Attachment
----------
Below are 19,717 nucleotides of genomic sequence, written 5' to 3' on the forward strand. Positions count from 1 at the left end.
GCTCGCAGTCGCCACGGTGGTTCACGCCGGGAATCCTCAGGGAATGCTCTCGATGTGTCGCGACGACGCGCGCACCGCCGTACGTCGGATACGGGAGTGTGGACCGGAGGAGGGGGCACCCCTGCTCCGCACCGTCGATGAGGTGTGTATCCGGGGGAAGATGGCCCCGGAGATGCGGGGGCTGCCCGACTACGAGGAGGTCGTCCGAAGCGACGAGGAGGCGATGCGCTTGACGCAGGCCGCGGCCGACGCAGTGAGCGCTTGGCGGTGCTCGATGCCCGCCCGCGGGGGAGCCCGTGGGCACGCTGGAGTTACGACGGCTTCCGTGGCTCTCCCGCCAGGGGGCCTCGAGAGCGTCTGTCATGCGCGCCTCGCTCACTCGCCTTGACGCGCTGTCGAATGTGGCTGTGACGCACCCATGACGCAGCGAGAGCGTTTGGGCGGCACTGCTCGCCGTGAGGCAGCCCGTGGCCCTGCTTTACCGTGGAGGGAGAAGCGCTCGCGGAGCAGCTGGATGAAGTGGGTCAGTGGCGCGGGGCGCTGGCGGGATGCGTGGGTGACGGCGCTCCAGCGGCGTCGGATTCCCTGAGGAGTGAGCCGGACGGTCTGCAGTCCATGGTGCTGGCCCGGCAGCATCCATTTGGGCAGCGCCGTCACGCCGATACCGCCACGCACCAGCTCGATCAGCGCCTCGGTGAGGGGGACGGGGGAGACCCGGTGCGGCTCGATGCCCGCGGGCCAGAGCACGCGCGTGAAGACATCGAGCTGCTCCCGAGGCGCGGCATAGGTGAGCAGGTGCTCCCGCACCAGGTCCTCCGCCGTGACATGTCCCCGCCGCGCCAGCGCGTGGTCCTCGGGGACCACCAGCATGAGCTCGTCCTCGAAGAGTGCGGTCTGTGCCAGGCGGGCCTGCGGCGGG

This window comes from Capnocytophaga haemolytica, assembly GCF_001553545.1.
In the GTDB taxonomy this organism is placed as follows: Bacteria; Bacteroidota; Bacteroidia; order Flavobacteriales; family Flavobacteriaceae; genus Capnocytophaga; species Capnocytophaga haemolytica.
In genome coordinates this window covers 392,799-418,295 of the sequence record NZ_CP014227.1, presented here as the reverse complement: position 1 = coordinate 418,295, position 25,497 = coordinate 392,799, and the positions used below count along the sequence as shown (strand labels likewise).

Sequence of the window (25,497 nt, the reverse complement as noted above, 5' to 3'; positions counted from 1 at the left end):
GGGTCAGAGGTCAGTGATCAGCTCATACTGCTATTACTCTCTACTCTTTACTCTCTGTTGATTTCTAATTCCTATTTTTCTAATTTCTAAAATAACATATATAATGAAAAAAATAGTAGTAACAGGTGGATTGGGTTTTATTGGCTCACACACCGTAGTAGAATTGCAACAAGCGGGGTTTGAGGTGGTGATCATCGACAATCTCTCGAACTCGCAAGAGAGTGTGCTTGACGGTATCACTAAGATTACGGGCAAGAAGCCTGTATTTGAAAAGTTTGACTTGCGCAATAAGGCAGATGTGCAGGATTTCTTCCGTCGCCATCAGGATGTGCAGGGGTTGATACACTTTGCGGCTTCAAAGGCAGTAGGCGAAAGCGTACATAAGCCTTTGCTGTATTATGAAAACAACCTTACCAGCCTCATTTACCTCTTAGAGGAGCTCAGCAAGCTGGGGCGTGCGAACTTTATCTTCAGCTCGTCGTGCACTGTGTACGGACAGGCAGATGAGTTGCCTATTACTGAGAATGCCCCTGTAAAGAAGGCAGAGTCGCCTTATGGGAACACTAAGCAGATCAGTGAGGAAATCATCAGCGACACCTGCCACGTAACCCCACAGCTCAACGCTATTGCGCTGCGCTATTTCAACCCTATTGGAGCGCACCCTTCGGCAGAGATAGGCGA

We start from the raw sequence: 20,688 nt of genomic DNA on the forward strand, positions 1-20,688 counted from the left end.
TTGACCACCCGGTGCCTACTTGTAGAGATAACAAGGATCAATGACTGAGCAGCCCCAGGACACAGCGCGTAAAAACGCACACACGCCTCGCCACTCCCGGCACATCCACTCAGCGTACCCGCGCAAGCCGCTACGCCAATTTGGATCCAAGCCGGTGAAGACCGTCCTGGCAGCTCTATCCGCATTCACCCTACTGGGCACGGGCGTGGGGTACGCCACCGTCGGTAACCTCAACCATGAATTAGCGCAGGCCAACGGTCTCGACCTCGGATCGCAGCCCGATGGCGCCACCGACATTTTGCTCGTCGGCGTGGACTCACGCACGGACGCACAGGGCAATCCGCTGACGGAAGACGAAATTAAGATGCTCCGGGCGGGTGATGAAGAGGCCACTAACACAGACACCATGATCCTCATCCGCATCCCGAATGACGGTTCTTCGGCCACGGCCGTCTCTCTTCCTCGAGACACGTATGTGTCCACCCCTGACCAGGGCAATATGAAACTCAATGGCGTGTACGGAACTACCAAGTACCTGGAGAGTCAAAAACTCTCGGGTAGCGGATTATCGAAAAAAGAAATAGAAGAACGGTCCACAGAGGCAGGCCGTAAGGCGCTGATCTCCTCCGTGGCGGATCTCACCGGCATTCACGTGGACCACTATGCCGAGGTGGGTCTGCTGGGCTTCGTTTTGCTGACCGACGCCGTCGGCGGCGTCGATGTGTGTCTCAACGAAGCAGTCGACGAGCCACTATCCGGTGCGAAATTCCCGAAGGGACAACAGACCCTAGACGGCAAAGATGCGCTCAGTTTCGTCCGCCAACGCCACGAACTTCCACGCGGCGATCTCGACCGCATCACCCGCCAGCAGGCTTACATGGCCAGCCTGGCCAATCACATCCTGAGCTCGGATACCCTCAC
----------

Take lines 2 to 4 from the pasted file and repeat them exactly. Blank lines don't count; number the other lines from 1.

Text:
GCTCGCAGTCGCCACGGTGGTTCACGCCGGGAATCCTCAGGGAATGCTCTCGATGTGTCGCGACGACGCGCGCACCGCCGTACGTCGGATACGGGAGTGTGGACCGGAGGAGGGGGCACCCCTGCTCCGCACCGTCGATGAGGTGTGTATCCGGGGGAAGATGGCCCCGGAGATGCGGGGGCTGCCCGACTACGAGGAGGTCGTCCGAAGCGACGAGGAGGCGATGCGCTTGACGCAGGCCGCGGCCGACGCAGTGAGCGCTTGGCGGTGCTCGATGCCCGCCCGCGGGGGAGCCCGTGGGCACGCTGGAGTTACGACGGCTTCCGTGGCTCTCCCGCCAGGGGGCCTCGAGAGCGTCTGTCATGCGCGCCTCGCTCACTCGCCTTGACGCGCTGTCGAATGTGGCTGTGACGCACCCATGACGCAGCGAGAGCGTTTGGGCGGCACTGCTCGCCGTGAGGCAGCCCGTGGCCCTGCTTTACCGTGGAGGGAGAAGCGCTCGCGGAGCAGCTGGATGAAGTGGGTCAGTGGCGCGGGGCGCTGGCGGGATGCGTGGGTGACGGCGCTCCAGCGGCGTCGGATTCCCTGAGGAGTGAGCCGGACGGTCTGCAGTCCATGGTGCTGGCCCGGCAGCATCCATTTGGGCAGCGCCGTCACGCCGATACCGCCACGCACCAGCTCGATCAGCGCCTCGGTGAGGGGGACGGGGGAGACCCGGTGCGGCTCGATGCCCGCGGGCCAGAGCACGCGCGTGAAGACATCGAGCTGCTCCCGAGGCGCGGCATAGGTGAGCAGGTGCTCCCGCACCAGGTCCTCCGCCGTGACATGTCCCCGCCGCGCCAGCGCGTGGTCCTCGGGGACCACCAGCATGAGCTCGTCCTCGAAGAGTGCGGTCTGTGCCAGGCGGGCCTGCGGCGGG

This window comes from Capnocytophaga haemolytica, assembly GCF_001553545.1.
In the GTDB taxonomy this organism is placed as follows: Bacteria; Bacteroidota; Bacteroidia; order Flavobacteriales; family Flavobacteriaceae; genus Capnocytophaga; species Capnocytophaga haemolytica.